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'Animal Practice' review: Not an NBC winner

Joanna Garcia Swisher as Dorothy Crane, left, and

Joanna Garcia Swisher as Dorothy Crane, left, and Justin Kirk portraying George Coleman in a scene from the pilot episode of "Animal Practice." Credit: AP


WHEN | WHERE Previews Sunday at 10:30 p.m. on NBC/4 (It officially premieres Sept. 26.)

WHAT IT'S ABOUT New York's Crane Animal Hospital is the place where suicidal cats come to heal, or sick tigers find solace, or lap dogs who have swallowed cocktail coasters from "adult" clubs go for surgery. The Dr. Dolittle who presides over the chaos (and it is chaotic) is Dr. George Coleman (Justin Kirk, "Weeds"). Coleman loves animals -- even has a monkey assistant, Rizzo (Crystal) -- but not so much people. That presents a problem when former girlfriend Dorothy Crane (JoAnna Garcia Swisher) arrives one day to inform him that she has inherited the hospital.

MY SAY "Animal Practice" boasts one of the casting coups of the 2012-13 season -- Crystal. That would be Crystal the Monkey. (Fine, Crystal the Capuchin monkey for you simian purists out there.) Only 10, she's one of the hottest simian actresses in Hollywood. She slapped Ben Stiller in "A Night at the Museum," dealt drugs in "The Hangover II" and also appeared in "Community." She was extolled by "Community"/"Hangover" star Ken Jeong in a newspaper interview as "quite possibly the best actor I've ever worked with." She's memorable here, too, though relegated to a minor role as Kirk's sidekick.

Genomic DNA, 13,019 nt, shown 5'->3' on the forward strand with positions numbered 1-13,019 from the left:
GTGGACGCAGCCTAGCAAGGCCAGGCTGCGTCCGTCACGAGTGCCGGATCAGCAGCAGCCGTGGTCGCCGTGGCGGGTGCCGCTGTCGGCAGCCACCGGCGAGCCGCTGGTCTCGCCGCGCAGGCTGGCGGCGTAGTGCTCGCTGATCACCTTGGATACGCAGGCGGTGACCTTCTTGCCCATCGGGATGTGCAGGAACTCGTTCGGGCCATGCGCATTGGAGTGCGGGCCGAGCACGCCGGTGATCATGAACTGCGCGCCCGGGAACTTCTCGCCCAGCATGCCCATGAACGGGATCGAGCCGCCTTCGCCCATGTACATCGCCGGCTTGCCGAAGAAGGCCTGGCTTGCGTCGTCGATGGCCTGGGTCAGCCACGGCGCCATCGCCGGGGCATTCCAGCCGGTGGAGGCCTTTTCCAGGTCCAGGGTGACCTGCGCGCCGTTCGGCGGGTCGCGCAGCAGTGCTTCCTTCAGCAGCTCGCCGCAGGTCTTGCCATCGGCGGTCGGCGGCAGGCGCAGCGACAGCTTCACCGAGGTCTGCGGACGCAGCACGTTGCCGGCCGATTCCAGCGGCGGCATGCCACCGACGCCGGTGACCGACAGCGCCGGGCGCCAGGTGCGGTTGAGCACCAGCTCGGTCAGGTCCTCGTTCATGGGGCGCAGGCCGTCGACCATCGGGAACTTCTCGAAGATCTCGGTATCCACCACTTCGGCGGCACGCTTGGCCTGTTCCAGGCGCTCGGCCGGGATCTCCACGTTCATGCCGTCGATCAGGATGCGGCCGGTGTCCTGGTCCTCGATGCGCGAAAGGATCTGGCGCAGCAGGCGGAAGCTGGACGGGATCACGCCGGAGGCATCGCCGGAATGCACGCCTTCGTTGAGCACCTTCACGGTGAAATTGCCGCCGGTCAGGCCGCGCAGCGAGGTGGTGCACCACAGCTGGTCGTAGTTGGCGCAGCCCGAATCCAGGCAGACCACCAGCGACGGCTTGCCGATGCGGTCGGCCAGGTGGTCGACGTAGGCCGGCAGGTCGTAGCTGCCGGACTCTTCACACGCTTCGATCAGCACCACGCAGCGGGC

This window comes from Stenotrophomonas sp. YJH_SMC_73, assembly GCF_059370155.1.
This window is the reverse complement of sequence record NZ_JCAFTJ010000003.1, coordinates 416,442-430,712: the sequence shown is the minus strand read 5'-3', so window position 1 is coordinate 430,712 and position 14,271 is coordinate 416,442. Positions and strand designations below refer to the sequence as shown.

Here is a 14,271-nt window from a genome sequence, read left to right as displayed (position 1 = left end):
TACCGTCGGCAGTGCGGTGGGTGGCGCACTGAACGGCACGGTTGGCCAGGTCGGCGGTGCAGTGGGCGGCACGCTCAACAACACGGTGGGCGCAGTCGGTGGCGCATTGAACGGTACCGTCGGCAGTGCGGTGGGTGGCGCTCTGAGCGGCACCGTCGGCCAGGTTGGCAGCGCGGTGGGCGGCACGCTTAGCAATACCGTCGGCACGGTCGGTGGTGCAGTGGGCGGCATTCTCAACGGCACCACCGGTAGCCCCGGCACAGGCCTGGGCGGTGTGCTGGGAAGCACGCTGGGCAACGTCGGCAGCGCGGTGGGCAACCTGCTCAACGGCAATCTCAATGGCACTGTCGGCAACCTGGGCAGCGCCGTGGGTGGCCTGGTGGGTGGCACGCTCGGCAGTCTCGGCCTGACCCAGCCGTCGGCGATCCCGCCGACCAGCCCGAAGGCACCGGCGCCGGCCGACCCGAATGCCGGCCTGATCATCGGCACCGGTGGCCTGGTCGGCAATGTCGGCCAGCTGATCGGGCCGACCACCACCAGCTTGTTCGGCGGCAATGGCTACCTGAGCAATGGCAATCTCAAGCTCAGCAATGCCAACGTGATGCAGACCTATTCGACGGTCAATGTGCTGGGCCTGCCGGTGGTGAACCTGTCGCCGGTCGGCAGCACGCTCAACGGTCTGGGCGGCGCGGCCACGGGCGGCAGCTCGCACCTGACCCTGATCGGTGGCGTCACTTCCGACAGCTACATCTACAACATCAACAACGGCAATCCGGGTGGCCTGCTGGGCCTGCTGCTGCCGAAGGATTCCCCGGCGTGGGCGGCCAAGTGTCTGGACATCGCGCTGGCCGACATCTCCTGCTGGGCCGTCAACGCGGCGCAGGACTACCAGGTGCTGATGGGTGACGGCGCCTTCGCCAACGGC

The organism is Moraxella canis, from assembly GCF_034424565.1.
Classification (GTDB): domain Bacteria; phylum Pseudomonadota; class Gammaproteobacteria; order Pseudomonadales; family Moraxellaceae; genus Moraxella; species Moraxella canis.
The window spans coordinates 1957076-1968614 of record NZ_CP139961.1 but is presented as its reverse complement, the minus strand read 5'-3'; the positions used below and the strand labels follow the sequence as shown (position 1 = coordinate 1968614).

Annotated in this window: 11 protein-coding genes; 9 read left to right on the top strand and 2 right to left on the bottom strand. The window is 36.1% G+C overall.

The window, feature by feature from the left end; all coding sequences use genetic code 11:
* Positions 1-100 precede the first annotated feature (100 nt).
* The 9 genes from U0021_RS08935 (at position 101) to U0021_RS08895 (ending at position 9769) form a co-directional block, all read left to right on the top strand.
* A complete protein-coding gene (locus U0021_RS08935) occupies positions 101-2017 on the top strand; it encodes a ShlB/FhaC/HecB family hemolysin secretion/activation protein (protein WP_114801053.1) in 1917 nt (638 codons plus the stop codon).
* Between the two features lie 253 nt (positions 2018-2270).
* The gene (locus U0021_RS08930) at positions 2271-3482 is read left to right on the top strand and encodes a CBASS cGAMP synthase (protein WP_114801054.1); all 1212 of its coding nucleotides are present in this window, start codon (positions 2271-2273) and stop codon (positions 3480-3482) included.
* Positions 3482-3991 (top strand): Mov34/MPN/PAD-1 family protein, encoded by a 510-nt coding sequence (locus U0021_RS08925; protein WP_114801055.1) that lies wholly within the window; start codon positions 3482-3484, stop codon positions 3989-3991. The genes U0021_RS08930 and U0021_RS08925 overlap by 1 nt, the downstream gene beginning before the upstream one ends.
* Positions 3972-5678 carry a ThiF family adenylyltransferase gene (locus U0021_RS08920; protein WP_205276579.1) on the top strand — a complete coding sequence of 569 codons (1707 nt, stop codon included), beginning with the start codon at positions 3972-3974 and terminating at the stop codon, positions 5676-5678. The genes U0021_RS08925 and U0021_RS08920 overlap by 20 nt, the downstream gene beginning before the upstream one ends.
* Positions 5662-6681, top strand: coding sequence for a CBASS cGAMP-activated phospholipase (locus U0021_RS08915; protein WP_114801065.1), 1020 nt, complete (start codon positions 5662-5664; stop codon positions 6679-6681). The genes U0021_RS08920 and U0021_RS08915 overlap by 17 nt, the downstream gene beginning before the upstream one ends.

The human counterparts? They're fine, too -- particularly Garcia Swisher (wife of Yankees' outfielder, Nick Swisher) as the adult presence amid the juveniles; newcomer Betsy Sodaro, a rubberfaced comedian who plays a randy nurse; and the always good Tyler Labine ("Reaper") as Doug, Coleman's loser-at-love colleague.

They all just happen to be trapped in a show that can't yet decide whether it wants to be "Community" or "B.J. and the Bear." That's probably because the network can't decide either. "Animal Practice" is stamped with NBC's new mandate that broader is better -- or at least more profitable -- while recognizing that too much slapstick (or monkey) courts self-parody. Conversely, too much ironic banter that smirks at the conventions of TV comedy risks another "Arrested Development," albeit with animals. So welcome to the middle ground, where a monkey steals the scenes and most of the laughs.

BOTTOM LINE Not terrible -- really -- but not yet remotely the winner NBC so badly needs either.


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